"... The general linear model approach for the analysis of categorical data is extended to the case of supplemental data. In the usual case, each individual i ~ classified according to each of the d dimensions of the corresponding contingency table. With supplementation, there is additional information o ..."
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The general linear model approach for the analysis of categorical data is extended to the case of supplemental data. In the usual case, each individual i ~ classified according to each of the d dimensions of the corresponding contingency table. With supplementation, there is additional information on d ' < d dimensions for a random sample selected from the same homogeneous population. This situation might arise if there was special interest in only certain of the responses and/or possibly for reasons of economy and is distinctly different from the empty cell problem. Starting with the simplest case, maximum likelihood and iterated weighted least squares estimates are obtained for the basic parameters for 2 x 2 tables with one margin supplemented. The maximum likelihood estimates are unbiased and have the same asymptotic covariance matrix
SURVIVAL ANALYSIS \H'l1I
, 1982
"... by K. L.Q. READ · r • R.R. HARRIS"', A.A. NOURA t and DENNIS GILLINGS';'i' SUMMARY A general approach to the analysis of survival data is developed, based on the fitting of loglinear and similar models to multidimensional contingency tables formed from such data by suitable categorisation of the ti ..."
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by K. L.Q. READ · r • R.R. HARRIS"', A.A. NOURA t and DENNIS GILLINGS';'i' SUMMARY A general approach to the analysis of survival data is developed, based on the fitting of loglinear and similar models to multidimensional contingency tables formed from such data by suitable categorisation of the time domain and the covariates (including treatment). Consideration is given to nonproportional hazards, timedependent or sequentially realised covariates, alternative transformations of the survivor function and subsets of the parameters which may be involved nonlinearly. The work is presented in terms of weighted least squares estimation, though this is not necessary to the underlying formulation and other methods, of fitting may be adopted. Some keywonds: Survival analysis, categorical data, loglinear models, conplementary loglog transforn~tion, timerelated covariates, weiehted least squares. p 'I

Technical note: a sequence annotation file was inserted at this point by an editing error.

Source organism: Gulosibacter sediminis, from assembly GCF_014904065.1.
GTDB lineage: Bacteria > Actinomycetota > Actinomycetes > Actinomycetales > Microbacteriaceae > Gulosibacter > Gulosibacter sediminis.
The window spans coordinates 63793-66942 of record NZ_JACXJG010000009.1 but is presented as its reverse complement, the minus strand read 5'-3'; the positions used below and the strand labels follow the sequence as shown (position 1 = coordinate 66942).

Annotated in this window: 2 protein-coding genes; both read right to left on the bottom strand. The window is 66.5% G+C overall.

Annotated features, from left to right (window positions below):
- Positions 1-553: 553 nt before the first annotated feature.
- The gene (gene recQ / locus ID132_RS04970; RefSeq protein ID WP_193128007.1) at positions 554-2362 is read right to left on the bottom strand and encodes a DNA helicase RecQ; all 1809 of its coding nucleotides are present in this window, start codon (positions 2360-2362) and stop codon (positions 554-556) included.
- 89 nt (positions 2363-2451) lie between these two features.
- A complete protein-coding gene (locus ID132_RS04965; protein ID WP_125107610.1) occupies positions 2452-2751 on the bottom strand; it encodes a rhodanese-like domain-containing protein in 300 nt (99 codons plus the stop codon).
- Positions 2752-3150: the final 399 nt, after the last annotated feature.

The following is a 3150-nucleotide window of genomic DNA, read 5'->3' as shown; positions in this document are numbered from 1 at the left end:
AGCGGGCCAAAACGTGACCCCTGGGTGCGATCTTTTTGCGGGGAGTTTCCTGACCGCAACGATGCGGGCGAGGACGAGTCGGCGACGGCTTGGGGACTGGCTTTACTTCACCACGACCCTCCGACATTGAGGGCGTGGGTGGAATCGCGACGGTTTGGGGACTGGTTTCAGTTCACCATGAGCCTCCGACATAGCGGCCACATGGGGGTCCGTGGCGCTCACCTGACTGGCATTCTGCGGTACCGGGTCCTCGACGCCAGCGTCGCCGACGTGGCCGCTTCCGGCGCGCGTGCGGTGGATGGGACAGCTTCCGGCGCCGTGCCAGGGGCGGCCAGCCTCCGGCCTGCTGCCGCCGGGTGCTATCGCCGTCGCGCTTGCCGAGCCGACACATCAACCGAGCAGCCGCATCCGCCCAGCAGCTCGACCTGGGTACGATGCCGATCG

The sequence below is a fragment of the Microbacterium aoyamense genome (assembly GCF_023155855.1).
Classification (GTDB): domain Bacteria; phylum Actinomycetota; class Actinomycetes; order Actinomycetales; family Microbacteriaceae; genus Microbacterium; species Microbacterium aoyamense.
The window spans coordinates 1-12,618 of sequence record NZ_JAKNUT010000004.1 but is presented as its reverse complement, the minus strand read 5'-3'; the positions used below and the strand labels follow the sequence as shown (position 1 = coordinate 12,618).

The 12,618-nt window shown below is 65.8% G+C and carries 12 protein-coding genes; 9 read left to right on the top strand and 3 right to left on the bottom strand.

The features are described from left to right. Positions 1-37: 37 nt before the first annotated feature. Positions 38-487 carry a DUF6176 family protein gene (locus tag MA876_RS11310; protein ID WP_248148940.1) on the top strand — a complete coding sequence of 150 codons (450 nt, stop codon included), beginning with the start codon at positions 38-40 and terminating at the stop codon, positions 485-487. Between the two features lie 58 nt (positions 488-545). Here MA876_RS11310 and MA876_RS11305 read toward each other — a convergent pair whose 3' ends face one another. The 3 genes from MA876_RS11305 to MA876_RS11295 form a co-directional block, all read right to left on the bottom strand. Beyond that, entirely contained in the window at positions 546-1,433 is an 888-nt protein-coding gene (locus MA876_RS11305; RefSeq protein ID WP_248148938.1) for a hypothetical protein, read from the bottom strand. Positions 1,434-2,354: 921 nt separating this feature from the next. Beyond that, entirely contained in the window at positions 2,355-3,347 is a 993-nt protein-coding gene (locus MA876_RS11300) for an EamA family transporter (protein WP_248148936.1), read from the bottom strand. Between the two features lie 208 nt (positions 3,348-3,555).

Exam Date
"... Topics: This course surveys methods for the analysis of categorical response variables, from the maximum likelihood (frequentist) perspective. The main subject areas covered are descriptive and inferential statistics for twoway and threeway contingency tables, generalized linear models for discret ..."
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Topics: This course surveys methods for the analysis of categorical response variables, from the maximum likelihood (frequentist) perspective. The main subject areas covered are descriptive and inferential statistics for twoway and threeway contingency tables, generalized linear models for discrete responses, binary regression models (emphasizing logistic regression), multicategory logit models for nominal and ordinal responses, loglinear models for contingency tables, and matched pairs. Instructor: Alan Agresti (I am an emeritus faculty member at UF but I am teaching here parttime during spring semester 2010.) Office: GriffinFloyd 204
“British, American, and BritishAmerican Social Mobility: Intergenerational Occupational Change Among Migrants and NonMigrants in the Late 19th Century”
, 2010
"... The occupational mobility experienced by immigrants in the nineteenth century has been difficult to assess because of a lack of both information on their premigration occupations and information on a comparable group of individuals who were observed at the same origin but did not migrate. We take a ..."
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The occupational mobility experienced by immigrants in the nineteenth century has been difficult to assess because of a lack of both information on their premigration occupations and information on a comparable group of individuals who were observed at the same origin but did not migrate. We take advantage of new samples of Americans linked 18601880 & 18801900, British linked 186181 & 18811901, and BritishAmerican migrants linked 18611880 & 18811900 to compare the experience of migrants from Britain to the U.S. to both those who remained in Britain and those who were always located in the U.S. We assess the selectivity of migration and explore several of the mechanisms through which the intergenerational mobility of migrants exceeded that of both those they left behind in Britain and those they joined in the U.S.